Data Tronic takes care of a lot of the tractor’s set up including headland management, flow timings and rates, plus transmission. It can also be used for documentation and performance monitoring, graphically showing you how much it is costing to work an area of land.
As well as the scroll wheel, navigation can be done via hot keys corresponding to whatever is shown on the terminal adjacent to the keys. It is not too bad to navigate either, though not quite as clear as Claas’ Cebis, but at least you can incorporate guidance which avoids the need for an extra screen.
Before you even enter Data Tronic, the dash offers a lot of tractor set up. These settings are accessed via a LCD screen navigated via a keypad. It is pretty simple to do, but offers a bewildering array of possibilities, especially in the transmission department.
While on the face of it the MF’s cab is a very pleasant place to work, once you start to use the controls, you find yourself looking all over the place at what seems like a scatter gun approach to cab layout.
For the X7 McCormick has opted for a four post cab design affording decent visibility overall, helped in part by a one piece front windscreen that wraps around the centre console.
While its wide opening doors give good access, their barn door like size does bring into question their longevity for the more heavy handed among us.
For a bit of fresh air and views to a loader, if fitted, there is an opening roof window as standard.
While the light colours of the cab give an airy feel, is does feel a bit squashed vertically. However, the simple layout does really appeal and does not take much working out.
Primary controls reside on the armrest with a ‘grip’ incorporating buttons for number one spool, linkage, My Switch, engine memory, headland management and transmission.
My Switch is a button which can be assigned to one of four functions for a quick activation of; differential lock, four wheel drive, automatic powershift or de-clutch.
A useful development would be dimples or recesses on the buttons to define what each one does, so you can intuitively feel what each one is without having to take a look.
The armrest could also do with a few tweaks in the comfort department; the elbow rest is as comfy as a welders bench, especially when leaning on it while ploughing, and the framework underneath it can dig into the side of your thigh.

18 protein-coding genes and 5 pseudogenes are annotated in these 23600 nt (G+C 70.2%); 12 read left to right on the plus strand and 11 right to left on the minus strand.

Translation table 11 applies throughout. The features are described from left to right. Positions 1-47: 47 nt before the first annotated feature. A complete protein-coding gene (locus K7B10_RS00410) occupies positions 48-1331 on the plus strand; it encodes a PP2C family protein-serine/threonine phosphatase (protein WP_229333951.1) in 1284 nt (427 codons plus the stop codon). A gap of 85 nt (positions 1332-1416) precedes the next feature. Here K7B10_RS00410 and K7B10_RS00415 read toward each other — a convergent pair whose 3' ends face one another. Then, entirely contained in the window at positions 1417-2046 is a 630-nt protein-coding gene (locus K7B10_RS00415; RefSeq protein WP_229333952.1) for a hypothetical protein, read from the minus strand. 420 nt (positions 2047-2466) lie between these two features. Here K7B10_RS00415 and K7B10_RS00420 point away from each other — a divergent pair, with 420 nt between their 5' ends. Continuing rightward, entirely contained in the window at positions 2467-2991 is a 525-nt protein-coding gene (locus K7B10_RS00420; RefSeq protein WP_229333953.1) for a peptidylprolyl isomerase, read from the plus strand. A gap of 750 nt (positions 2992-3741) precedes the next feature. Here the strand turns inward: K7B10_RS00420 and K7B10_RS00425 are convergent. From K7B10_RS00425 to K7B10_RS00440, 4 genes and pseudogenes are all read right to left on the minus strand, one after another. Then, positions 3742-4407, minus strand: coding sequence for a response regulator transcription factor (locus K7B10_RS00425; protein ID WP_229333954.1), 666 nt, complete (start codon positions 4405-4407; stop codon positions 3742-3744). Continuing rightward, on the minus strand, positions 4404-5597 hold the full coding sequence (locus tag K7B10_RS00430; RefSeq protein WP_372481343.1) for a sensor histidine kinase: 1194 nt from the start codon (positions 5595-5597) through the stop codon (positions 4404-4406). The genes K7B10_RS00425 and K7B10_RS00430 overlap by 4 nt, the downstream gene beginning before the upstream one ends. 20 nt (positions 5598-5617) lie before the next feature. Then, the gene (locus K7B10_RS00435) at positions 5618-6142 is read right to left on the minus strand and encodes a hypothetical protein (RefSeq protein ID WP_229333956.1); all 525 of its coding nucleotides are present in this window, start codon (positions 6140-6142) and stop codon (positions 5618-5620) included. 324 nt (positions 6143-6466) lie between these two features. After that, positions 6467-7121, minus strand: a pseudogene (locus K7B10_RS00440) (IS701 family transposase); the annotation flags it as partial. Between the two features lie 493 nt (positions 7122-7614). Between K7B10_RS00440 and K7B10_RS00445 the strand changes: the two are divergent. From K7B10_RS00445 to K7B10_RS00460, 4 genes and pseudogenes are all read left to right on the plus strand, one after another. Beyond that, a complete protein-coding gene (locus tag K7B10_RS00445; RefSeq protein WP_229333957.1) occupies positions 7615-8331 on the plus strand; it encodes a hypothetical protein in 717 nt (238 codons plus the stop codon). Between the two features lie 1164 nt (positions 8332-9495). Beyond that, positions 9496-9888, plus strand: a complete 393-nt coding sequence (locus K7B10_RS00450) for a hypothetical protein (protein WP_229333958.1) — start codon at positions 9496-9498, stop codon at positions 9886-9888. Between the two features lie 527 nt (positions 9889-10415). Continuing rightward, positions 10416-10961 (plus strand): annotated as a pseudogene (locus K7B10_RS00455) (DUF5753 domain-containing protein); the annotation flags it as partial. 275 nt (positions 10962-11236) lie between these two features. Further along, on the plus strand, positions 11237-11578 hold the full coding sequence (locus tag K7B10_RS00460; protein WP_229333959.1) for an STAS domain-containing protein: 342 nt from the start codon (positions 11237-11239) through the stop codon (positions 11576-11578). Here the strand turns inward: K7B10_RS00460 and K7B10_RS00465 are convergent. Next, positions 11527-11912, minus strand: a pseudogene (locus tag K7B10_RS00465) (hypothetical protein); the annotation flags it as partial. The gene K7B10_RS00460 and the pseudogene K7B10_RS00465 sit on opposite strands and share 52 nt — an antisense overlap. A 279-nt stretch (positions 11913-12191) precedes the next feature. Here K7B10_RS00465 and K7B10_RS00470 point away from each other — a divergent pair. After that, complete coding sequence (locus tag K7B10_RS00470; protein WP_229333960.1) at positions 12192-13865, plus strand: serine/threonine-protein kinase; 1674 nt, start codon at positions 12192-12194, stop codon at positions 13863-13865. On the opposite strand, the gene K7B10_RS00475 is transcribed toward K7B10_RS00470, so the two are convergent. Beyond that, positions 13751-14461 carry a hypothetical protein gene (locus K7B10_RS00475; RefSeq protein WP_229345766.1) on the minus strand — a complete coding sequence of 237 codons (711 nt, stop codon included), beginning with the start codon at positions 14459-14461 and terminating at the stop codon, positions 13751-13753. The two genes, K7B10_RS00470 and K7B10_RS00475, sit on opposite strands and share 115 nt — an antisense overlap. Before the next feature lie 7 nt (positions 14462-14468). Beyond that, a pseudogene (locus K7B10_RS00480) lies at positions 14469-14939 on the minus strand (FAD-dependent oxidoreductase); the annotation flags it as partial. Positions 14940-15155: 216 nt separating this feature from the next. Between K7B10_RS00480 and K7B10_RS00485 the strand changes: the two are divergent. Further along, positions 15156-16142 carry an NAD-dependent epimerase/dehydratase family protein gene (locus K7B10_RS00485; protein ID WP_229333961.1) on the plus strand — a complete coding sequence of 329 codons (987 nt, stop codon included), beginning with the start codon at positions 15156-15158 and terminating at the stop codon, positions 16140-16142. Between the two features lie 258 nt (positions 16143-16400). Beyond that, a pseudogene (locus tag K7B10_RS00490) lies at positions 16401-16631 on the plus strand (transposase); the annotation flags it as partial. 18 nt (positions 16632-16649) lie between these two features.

A major downside which is being looked into is also the position of the linkage depth control dial, mounted on the outside of the armrest.
Currently, the gap between it and the right hand fender is tight, and when the seat moves up or down, or swivels, it can trap your hand.
Tractor set up comes from a dash-mounted LCD screen, navigated by a scroll wheel on the armrest. Through it you can see tractor performance, set spools, adjust shuttle modulation and select what the My Switch does, for example.
While the screen is a tad small, it is easy to navigate and less affected by direct sunlight compared to some of the others.
Solidness and ruggedness is the first impression you get from the Valtra’s cab. Born out of the forestry industry in Scandinavia, it features framed cab doors and greasable hinges. And because of Valtra’s reverse drive option, the cab is cavernous in size, if not a little dated.
Cab layout is shared with the larger T Series and gets an armrest incorporating all the major controls. However, while the controls are there, they do take a little studying to find. Once found though, a lot of the buttons and switches fall under your fingers, and a chunky rail down the side of the armrest gives you a good place to steady your hand while operating controls – particularly good across a ploughed field.
Also included in the sleek armrest is a small screen for tractor setup, navigated by blister buttons. While it is unnecessarily small, it is really simple to fathom helped by clear symbols and bold colours.
A joystick is also included to control two spools, while the other two spools are via paddle switches. Secondary/setup controls can be found on the right hand console, including draft, drop rate and upper lift height limit.
The dash features clear analogue displays for major information such as speed and revs, but also includes a small screen for secondary information such as pto speed and gear selection. However, a lot of this information is repeated on an A-post pillar display too and also on the armrest terminal. For us, three places to view information is just too many – the terminal and dash would be fine.
Overall, the Valtra cab is a well refined place to work, however, we reckon it has had its day and it is long overdue a refresh. With the imminent re-launch of the larger Ts just around the corner,we suspect this is a distinct possibility in the future.